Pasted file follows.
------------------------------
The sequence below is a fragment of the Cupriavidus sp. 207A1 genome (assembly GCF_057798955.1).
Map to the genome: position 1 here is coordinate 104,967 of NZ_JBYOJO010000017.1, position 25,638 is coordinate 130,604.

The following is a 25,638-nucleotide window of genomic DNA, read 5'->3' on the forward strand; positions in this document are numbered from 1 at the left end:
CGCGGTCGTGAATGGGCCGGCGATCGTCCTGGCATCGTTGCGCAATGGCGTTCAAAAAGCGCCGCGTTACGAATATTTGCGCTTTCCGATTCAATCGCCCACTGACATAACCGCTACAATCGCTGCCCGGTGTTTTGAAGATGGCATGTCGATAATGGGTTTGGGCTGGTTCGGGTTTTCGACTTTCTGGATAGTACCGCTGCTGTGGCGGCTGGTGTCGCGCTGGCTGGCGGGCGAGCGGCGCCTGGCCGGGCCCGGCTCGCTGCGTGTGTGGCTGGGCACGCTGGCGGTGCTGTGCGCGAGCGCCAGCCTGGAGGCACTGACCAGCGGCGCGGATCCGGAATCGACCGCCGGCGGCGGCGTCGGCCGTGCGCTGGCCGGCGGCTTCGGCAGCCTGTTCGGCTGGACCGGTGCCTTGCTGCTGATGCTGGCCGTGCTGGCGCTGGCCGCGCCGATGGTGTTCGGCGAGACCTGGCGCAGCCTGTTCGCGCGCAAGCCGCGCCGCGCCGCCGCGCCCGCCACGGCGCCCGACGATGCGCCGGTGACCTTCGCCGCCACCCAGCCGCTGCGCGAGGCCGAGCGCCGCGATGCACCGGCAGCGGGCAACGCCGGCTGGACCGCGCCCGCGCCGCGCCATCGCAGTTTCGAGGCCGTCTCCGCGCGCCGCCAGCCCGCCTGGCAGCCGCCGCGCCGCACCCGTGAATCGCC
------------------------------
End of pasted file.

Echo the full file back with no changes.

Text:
The sequence below is a fragment of the Cupriavidus sp. 207A1 genome (assembly GCF_057798955.1).
Map to the genome: position 1 here is coordinate 104,967 of NZ_JBYOJO010000017.1, position 25,638 is coordinate 130,604.

The following is a 25,638-nucleotide window of genomic DNA, read 5'->3' on the forward strand; positions in this document are numbered from 1 at the left end:
CGCGGTCGTGAATGGGCCGGCGATCGTCCTGGCATCGTTGCGCAATGGCGTTCAAAAAGCGCCGCGTTACGAATATTTGCGCTTTCCGATTCAATCGCCCACTGACATAACCGCTACAATCGCTGCCCGGTGTTTTGAAGATGGCATGTCGATAATGGGTTTGGGCTGGTTCGGGTTTTCGACTTTCTGGATAGTACCGCTGCTGTGGCGGCTGGTGTCGCGCTGGCTGGCGGGCGAGCGGCGCCTGGCCGGGCCCGGCTCGCTGCGTGTGTGGCTGGGCACGCTGGCGGTGCTGTGCGCGAGCGCCAGCCTGGAGGCACTGACCAGCGGCGCGGATCCGGAATCGACCGCCGGCGGCGGCGTCGGCCGTGCGCTGGCCGGCGGCTTCGGCAGCCTGTTCGGCTGGACCGGTGCCTTGCTGCTGATGCTGGCCGTGCTGGCGCTGGCCGCGCCGATGGTGTTCGGCGAGACCTGGCGCAGCCTGTTCGCGCGCAAGCCGCGCCGCGCCGCCGCGCCCGCCACGGCGCCCGACGATGCGCCGGTGACCTTCGCCGCCACCCAGCCGCTGCGCGAGGCCGAGCGCCGCGATGCACCGGCAGCGGGCAACGCCGGCTGGACCGCGCCCGCGCCGCGCCATCGCAGTTTCGAGGCCGTCTCCGCGCGCCGCCAGCCCGCCTGGCAGCCGCCGCGCCGCACCCGTGAATCGCC